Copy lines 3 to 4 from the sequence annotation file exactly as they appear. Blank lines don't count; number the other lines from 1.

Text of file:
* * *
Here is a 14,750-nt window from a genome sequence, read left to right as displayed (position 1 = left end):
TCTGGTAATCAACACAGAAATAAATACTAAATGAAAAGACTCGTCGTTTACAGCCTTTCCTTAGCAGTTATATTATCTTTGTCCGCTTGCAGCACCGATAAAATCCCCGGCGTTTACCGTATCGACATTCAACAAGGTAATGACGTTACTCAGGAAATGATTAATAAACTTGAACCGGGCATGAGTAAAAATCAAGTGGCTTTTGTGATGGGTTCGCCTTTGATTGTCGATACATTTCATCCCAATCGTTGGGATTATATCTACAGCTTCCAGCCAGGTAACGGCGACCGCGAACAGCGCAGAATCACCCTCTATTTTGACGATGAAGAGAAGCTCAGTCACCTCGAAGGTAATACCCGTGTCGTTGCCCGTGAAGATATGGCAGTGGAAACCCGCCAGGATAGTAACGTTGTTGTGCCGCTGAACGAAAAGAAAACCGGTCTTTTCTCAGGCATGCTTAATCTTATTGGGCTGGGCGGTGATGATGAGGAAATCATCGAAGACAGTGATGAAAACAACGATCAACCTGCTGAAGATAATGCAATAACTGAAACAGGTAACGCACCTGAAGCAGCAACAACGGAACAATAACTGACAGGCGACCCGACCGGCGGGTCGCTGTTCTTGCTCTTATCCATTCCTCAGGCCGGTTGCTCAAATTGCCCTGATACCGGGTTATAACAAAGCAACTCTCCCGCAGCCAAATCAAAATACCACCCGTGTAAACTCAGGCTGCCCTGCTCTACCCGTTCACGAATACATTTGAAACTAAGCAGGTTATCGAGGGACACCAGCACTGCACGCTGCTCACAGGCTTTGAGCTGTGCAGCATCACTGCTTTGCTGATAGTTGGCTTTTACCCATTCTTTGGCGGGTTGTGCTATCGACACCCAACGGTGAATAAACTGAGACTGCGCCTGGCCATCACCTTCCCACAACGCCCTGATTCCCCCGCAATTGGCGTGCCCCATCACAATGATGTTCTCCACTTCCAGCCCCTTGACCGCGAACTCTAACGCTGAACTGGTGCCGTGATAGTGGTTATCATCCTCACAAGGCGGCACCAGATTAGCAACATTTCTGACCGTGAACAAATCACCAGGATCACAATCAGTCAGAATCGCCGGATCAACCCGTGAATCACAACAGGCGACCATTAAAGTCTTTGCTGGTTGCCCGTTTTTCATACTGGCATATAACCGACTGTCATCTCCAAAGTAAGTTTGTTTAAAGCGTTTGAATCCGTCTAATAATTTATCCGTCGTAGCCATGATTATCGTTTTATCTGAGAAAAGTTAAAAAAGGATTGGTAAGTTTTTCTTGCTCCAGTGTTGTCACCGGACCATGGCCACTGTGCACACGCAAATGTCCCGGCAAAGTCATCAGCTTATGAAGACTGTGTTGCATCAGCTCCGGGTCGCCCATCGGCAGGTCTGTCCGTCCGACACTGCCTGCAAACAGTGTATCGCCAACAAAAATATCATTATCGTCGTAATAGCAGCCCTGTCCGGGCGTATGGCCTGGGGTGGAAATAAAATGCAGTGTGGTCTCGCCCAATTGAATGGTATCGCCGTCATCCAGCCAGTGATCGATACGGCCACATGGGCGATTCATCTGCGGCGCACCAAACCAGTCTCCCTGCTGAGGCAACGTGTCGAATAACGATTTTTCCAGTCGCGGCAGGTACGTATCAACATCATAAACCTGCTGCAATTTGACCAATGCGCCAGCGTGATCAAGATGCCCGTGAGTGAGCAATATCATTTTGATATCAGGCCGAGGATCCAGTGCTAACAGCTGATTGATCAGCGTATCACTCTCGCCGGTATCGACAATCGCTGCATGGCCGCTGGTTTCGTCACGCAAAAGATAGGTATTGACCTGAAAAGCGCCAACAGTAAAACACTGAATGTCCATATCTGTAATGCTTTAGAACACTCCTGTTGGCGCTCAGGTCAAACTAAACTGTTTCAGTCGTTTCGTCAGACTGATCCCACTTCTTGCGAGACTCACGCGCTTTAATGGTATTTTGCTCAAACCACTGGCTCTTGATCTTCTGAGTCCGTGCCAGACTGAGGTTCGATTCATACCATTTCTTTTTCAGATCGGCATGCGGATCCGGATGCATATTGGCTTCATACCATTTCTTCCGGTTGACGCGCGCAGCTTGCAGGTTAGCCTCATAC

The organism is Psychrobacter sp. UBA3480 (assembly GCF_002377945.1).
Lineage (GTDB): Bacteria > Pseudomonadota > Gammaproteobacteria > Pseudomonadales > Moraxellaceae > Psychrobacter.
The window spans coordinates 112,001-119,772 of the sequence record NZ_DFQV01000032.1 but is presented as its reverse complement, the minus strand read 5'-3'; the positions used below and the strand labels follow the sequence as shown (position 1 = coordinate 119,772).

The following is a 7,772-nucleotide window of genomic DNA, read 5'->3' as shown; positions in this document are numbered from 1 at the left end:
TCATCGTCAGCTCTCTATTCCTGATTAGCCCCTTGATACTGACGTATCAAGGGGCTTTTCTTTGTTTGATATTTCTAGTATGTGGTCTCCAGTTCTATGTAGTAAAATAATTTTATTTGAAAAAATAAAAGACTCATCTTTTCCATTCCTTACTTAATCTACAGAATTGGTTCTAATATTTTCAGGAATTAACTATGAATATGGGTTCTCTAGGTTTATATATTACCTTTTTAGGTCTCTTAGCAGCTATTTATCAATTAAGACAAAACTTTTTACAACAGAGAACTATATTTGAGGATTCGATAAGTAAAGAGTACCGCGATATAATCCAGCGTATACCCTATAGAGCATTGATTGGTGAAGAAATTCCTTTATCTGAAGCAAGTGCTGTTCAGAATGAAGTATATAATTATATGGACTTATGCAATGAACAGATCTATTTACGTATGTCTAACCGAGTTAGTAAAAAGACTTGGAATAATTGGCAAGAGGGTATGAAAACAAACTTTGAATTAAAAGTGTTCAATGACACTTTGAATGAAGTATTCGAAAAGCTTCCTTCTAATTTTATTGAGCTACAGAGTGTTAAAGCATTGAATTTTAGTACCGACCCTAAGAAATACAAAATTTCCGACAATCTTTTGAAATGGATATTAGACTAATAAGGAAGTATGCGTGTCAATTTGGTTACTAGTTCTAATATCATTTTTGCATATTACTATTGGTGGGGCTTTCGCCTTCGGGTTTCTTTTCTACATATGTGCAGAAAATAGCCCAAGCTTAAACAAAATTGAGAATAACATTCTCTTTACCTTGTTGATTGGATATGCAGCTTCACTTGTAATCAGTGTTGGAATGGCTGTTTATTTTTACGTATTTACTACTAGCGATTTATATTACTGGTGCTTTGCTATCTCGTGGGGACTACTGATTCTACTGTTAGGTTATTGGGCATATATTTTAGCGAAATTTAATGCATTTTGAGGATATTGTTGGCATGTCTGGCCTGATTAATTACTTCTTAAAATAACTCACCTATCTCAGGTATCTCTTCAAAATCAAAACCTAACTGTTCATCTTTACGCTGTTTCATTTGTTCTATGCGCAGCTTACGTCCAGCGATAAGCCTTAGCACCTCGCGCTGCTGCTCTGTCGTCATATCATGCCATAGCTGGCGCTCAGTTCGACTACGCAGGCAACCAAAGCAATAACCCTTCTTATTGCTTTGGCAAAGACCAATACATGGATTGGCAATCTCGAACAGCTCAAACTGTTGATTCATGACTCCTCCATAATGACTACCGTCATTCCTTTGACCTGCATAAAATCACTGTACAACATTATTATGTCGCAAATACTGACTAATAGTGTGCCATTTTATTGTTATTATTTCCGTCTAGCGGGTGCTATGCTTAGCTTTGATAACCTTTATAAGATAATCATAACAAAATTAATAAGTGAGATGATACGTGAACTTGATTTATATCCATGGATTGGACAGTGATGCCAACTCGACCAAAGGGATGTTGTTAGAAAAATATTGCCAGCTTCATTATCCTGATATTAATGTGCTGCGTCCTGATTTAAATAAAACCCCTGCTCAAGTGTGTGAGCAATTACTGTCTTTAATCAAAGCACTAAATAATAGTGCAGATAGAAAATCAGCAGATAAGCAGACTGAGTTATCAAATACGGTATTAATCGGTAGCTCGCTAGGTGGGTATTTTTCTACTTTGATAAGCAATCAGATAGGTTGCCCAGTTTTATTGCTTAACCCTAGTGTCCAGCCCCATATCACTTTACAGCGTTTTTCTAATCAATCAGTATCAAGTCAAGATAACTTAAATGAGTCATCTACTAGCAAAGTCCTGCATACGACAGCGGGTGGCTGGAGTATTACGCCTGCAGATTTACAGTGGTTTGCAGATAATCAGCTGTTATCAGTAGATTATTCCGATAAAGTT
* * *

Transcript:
The organism is Psychrobacter sp. UBA3480 (assembly GCF_002377945.1).
Lineage (GTDB): Bacteria > Pseudomonadota > Gammaproteobacteria > Pseudomonadales > Moraxellaceae > Psychrobacter.